Wednesday, August 29, 2012


Hello everyone,

It seems that as a musician, my life has revolved around taking auditions these past couple of years.
I mean, for most of us, that seems to be the norm in trying to make a career in this field.
Auditions and I...  well, we have an odd relationship.  I don't particularly hate or love taking auditions,, I guess the strongest feeling I have for auditions is something akin to annoyance than anything else because I feel like I'm perpetually preparing for one audition or another.. and I'm not even trying to land a job yet!
For example, all last fall, I worked my butt off trying to get ready for the pre-screening auditions for graduate programs.  When that was done, I had to audition for summer programs that winter.  When that was done, I had another round of auditions for graduate programs in late winter/spring!  Then, we go to summer programs all summer where we have other auditions for orchestral seating and chamber group placements.  When we come back to school, it's "welcome back! let's audition for orchestra seating and chamber music placements!" and then we have to get ready to apply for summer festivals all over again!  It's never ending!!!!

Of course, this petty annoyance turns into a much more frightening psychological battle in the real world for many musicians.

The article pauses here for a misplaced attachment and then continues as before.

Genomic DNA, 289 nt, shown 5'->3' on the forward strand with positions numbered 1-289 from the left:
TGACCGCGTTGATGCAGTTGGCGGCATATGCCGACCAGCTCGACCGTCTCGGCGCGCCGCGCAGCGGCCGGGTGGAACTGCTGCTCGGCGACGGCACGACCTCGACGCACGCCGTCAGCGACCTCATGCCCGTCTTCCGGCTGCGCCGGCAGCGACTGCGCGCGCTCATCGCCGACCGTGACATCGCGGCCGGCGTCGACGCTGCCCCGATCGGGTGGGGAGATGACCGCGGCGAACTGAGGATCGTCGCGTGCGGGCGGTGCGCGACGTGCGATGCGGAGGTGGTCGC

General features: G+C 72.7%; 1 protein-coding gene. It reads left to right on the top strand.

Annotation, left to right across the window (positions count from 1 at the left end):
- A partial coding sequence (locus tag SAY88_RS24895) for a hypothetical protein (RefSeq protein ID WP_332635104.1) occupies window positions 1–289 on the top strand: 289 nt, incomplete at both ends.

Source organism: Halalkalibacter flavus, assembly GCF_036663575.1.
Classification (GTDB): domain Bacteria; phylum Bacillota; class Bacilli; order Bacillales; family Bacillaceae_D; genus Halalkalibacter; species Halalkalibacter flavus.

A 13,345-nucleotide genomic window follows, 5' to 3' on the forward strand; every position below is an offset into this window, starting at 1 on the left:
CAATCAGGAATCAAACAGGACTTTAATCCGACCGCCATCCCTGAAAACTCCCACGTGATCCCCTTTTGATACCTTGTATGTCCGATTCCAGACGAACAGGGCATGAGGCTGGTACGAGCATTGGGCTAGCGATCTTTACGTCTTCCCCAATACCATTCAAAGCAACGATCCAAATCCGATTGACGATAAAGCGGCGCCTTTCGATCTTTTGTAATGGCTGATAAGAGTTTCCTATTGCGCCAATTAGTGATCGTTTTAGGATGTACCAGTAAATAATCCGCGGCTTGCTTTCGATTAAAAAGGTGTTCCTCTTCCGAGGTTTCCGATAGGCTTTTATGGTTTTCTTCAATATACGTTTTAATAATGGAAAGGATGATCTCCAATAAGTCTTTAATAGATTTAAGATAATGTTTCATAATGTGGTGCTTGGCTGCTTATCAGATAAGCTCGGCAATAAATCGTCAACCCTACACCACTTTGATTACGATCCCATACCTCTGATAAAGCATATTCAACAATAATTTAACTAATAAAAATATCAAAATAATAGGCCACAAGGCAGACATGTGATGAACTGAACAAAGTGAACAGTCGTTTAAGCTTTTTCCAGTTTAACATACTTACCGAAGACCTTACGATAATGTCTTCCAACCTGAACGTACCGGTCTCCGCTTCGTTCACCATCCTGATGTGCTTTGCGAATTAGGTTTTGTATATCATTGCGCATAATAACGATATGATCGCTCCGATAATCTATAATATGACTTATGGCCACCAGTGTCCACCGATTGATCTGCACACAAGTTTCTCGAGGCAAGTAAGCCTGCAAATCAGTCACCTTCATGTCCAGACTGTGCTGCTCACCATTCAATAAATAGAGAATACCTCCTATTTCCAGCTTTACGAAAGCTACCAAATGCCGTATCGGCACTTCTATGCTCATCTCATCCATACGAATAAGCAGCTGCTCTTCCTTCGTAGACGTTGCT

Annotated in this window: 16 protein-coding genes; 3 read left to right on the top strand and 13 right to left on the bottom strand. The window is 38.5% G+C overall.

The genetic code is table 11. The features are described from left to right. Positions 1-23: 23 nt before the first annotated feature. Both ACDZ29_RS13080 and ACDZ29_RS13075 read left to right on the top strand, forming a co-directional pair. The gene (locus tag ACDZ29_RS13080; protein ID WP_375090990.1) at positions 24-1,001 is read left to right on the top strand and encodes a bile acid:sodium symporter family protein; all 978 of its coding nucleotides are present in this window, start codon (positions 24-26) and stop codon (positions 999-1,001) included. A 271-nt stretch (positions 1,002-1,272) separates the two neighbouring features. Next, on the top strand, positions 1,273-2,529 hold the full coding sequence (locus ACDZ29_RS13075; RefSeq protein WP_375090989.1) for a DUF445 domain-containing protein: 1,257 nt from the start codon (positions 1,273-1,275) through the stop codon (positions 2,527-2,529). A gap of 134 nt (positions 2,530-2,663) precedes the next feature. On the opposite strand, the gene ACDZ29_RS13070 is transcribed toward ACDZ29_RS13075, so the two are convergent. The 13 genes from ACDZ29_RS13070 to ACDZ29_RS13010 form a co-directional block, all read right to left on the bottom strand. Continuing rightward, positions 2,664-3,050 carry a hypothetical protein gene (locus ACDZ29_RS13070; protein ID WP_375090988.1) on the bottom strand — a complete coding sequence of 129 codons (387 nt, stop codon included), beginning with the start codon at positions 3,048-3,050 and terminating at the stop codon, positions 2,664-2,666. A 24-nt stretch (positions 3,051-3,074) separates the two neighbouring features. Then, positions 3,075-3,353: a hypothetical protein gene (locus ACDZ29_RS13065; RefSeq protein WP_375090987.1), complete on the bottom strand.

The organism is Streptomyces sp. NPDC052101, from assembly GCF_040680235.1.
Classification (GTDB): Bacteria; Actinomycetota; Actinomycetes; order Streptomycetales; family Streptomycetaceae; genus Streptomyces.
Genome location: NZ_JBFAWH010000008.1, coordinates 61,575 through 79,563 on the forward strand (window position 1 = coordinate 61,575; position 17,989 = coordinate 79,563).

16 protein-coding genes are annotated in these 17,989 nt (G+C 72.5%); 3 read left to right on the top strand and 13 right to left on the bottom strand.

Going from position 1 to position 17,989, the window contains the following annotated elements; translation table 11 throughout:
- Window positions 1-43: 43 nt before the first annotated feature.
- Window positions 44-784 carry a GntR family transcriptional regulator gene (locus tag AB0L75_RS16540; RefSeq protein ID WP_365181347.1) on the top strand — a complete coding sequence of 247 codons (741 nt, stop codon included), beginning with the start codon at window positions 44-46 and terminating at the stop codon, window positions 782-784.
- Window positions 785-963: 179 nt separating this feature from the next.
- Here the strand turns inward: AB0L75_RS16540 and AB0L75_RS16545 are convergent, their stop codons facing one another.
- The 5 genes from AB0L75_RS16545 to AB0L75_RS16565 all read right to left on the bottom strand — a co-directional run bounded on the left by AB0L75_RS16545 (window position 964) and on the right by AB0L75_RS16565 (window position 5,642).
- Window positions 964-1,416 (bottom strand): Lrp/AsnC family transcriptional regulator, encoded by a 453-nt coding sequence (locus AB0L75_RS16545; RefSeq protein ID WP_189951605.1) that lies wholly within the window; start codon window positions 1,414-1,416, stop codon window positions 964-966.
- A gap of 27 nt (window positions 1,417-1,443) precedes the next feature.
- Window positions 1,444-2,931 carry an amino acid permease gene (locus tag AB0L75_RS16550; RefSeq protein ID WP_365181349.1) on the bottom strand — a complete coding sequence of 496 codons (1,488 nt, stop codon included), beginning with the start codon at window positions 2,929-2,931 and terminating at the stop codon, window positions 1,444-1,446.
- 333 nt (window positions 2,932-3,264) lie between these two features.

For example, my friend Rachel posted this article for me to read a couple of months back, and well,, that's what's waiting for us as musicians in the real world, especially if we are trying to be orchestral musicians; so many of us, and so few job openings!
So far, I haven't had the kind of debilitating self doubt or audition-fright that's mentioned in the article, but I have also never auditioned for the Boston Symphony.  Perhaps when the stakes are that high, I may also develop such unfortunate side effects, but hopefully not.  It's a very serious problem many musicians have though, and I think one of the courses I am taking here at Rice is specifically designed to help us budding musicians to stunt the growth of such debilitating conditions. Of course, it's not necessarily termed in such a way, [How to Overcome Your Stage Fright! 101], but from looking at the syllabus and seeing how the class is being run, there's definitely that thread, just under the surface.  But hey, no complaints from me here!  I'll take all the tools and help I can get,,,  I'll need it once I am forcibly kicked out of the nest (of the academia). because apparently I have to graduate,, and enter the real world sooner than later..  =(  haha